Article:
ENVIRONMENT & SCIENCE WRITER
THINK of this garden as a petrol station where birds flying across the now mostly developed
He's talking to three young pupils from Lavender Hill Secondary in a newly created garden at their school, and he's explaining the project that he conceptualised some years ago and that has now become a reality, partly through a Master's degree research project of a student that he's co-supervising, Bongani Mnisi.
The project involves creating small indigenous gardens at four schools - Lavender Hill, Muizenberg Secondary, Steenberg Secondary, and Crestway Secondary - that are potential stepping stones on a corridor route for birds migrating between the
And it's a route aimed at facilitating the movement of four indigenous bird species in particular: Cape sugarbird, malachite sunbird, orange-breasted sugarbird and the southern double-collared sugarbird. These birds are all important nectar-feeders, and are among similar-feeding birds that play a critical role in pollinating some 350-odd indigenous fynbos plant species.
There's a nice symmetry about this project. Mnisi is a regional manager in the biodiversity management sector of the
Although growing up in Mpumalanga near the
Here he met Dr
"The background is that Anton and I have done some work on nectar-feeding birds and the impact of (habitat) fragmentation - they avoid smaller fragments," Geerts explained.
"And we've shown from a plant perspective that this fragmentation leads to plant reduction and (reduced) seed output, and long-term population declines in some species.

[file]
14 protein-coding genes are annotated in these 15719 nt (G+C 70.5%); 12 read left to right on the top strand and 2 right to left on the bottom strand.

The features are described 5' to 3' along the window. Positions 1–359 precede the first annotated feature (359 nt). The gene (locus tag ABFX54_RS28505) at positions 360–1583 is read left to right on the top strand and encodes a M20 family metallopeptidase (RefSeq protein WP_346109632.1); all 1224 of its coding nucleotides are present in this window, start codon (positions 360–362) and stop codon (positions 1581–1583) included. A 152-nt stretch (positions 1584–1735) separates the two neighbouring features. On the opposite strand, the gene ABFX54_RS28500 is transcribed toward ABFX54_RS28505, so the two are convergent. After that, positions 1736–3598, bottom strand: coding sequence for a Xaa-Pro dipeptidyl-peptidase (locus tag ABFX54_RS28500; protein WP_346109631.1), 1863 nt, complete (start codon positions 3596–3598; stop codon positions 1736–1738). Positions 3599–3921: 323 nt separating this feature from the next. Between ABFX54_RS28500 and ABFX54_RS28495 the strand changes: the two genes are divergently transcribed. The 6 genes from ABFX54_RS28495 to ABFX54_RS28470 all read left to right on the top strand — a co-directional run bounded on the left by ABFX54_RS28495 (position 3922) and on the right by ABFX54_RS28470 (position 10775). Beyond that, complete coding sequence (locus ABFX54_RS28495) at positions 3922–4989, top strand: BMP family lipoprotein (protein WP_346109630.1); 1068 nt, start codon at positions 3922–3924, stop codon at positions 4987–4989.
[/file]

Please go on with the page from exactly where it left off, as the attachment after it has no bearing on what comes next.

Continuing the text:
"Anton has also shown that particularly the malachite sunbird and the sugarbird don't like moving far into cities. So this is almost a trial project - it's small-scale, just one corridor - to see if we can create stepping stones between the big natural areas and the smaller areas where we know that numbers of nectar-feeding birds are declining."
If the project is successful, it will re-link the broken migration routes for especially nectar-feeding birds, with the gardens acting as stepping-stones across densely-populated urban areas.
And that's just part of Mnisi's thesis. He's also hoping to identify young people with a talent for biodiversity and develop their environmental leadership skills, and his work will also |tie into a larger research project that is attempting to answer the ecological question of whether birds really |matter.
Starting in late April, he and colleagues planted more than 3 000 plants of 25 species at the four senior schools, while four junior schools in the same area are forming a control group. The very specifically selected species are all bird-pollinated and have flowers in the red/orange spectrum that is particularly attractive to birds - like the sugarbush protea, aloes, chasmanthus, wild dagga, cobra lily, tree fuchsia, lachenalia and the
After conceptualisation and the second stage that involved planting, stage three of the project will involve monitoring to see what birds visit the gardens.
But this will only start next year and will only involve one Grade 10 class per school.
"We want to see whether their involvement in this project has any impact in how they perceive the environment and how they learn as a result of that - that's part of my thesis," Mnisi explains.
And how has he found the response?
"The kids have been absolutely enthusiastic and the teachers have been very interested. You can can see how |this garden is being maintained - I |was going to do some weeding but you can see the school is already doing that," he replies.
And Pauw suggests the response from the other subjects will be equally enthusiastic: "I think it's going to be a bird heaven!"
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